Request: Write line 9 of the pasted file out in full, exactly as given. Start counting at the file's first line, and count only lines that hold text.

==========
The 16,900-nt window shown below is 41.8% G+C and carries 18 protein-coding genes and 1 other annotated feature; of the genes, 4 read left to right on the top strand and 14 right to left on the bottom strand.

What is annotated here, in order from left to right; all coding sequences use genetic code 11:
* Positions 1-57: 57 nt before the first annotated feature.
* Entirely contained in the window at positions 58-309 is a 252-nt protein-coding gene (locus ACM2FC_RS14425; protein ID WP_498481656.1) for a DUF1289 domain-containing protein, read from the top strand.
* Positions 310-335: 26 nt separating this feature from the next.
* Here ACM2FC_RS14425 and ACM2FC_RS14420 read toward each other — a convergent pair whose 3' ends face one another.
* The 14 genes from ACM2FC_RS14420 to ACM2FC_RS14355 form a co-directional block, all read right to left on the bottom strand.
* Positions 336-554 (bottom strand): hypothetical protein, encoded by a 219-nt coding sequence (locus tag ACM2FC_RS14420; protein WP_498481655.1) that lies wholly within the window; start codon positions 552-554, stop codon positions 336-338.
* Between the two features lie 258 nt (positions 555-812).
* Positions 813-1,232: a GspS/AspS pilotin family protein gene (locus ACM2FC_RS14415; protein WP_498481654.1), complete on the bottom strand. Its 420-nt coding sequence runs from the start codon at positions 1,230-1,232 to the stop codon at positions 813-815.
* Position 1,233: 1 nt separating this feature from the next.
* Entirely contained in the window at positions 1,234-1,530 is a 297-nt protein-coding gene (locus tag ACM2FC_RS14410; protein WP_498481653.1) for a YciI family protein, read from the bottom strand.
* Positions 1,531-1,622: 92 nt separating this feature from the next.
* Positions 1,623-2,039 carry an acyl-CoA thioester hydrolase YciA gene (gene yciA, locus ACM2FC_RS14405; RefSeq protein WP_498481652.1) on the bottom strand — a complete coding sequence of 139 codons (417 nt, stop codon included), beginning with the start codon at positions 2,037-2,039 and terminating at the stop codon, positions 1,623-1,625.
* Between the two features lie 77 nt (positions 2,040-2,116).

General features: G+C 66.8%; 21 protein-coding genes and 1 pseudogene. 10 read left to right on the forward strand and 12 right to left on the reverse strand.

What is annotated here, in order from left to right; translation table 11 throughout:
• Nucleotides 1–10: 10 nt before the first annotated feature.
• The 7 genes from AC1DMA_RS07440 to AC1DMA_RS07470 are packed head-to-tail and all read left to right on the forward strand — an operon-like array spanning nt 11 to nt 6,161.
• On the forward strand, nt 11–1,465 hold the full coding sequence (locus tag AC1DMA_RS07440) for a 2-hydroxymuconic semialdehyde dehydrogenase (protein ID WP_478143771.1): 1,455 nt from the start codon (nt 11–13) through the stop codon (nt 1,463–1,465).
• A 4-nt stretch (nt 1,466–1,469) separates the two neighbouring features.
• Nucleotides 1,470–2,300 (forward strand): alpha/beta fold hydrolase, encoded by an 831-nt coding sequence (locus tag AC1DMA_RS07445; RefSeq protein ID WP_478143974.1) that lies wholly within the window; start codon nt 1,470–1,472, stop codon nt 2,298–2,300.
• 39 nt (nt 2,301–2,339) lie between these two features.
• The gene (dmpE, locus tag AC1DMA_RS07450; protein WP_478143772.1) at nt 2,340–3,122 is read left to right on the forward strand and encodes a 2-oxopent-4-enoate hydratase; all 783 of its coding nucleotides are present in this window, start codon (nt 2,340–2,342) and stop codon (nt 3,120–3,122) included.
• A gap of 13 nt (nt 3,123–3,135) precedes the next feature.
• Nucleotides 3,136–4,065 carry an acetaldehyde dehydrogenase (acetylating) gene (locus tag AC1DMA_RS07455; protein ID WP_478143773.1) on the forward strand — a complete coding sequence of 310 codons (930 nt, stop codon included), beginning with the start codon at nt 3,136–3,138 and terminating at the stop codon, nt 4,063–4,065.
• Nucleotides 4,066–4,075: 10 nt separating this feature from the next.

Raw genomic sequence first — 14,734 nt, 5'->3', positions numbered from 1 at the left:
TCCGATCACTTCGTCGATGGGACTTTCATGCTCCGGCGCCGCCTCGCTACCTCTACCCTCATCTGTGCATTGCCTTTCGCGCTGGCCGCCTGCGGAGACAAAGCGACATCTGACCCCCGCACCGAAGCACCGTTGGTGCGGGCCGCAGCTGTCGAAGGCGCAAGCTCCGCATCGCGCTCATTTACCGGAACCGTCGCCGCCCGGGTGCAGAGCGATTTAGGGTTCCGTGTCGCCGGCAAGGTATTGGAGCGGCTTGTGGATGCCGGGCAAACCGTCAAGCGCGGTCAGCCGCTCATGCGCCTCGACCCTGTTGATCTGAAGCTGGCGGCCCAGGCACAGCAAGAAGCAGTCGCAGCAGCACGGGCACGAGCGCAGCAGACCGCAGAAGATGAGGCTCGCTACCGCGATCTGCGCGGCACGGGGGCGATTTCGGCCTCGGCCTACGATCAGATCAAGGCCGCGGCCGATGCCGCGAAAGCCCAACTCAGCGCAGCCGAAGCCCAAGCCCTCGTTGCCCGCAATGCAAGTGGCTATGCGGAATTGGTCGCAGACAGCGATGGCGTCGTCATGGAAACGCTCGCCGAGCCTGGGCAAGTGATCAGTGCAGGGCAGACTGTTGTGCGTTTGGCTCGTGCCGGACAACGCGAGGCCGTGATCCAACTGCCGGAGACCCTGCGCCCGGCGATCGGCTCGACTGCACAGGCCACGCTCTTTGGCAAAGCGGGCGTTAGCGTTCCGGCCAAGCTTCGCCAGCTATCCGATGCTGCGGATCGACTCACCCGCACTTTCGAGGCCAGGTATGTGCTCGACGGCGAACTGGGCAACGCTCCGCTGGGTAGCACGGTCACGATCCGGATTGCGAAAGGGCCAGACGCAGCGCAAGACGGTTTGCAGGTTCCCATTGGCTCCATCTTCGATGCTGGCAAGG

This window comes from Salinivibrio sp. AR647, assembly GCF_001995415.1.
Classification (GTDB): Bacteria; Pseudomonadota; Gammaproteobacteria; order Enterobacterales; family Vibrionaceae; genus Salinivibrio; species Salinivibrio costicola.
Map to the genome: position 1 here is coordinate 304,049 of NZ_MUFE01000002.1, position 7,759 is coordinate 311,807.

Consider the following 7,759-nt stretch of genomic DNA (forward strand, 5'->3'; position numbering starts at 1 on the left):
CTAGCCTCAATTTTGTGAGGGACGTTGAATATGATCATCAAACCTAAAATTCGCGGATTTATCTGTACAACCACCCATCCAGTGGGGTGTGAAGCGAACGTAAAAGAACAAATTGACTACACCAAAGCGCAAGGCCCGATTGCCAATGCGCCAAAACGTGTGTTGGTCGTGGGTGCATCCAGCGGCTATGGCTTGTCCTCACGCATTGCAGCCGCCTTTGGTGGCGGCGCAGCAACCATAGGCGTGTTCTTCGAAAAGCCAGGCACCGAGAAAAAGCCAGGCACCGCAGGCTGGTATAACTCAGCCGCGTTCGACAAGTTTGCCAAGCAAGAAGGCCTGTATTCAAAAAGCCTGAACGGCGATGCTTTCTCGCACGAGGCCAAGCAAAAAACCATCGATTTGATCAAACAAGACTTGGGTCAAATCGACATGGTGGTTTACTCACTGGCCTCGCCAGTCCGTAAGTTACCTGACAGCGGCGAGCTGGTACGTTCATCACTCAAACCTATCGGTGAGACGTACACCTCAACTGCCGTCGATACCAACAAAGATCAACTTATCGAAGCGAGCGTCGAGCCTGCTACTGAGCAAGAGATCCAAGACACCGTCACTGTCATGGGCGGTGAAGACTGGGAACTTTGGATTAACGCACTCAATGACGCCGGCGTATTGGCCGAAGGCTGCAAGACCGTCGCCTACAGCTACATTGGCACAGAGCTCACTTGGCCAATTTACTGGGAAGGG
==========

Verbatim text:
* Between the two features lie 258 nt (positions 555-812).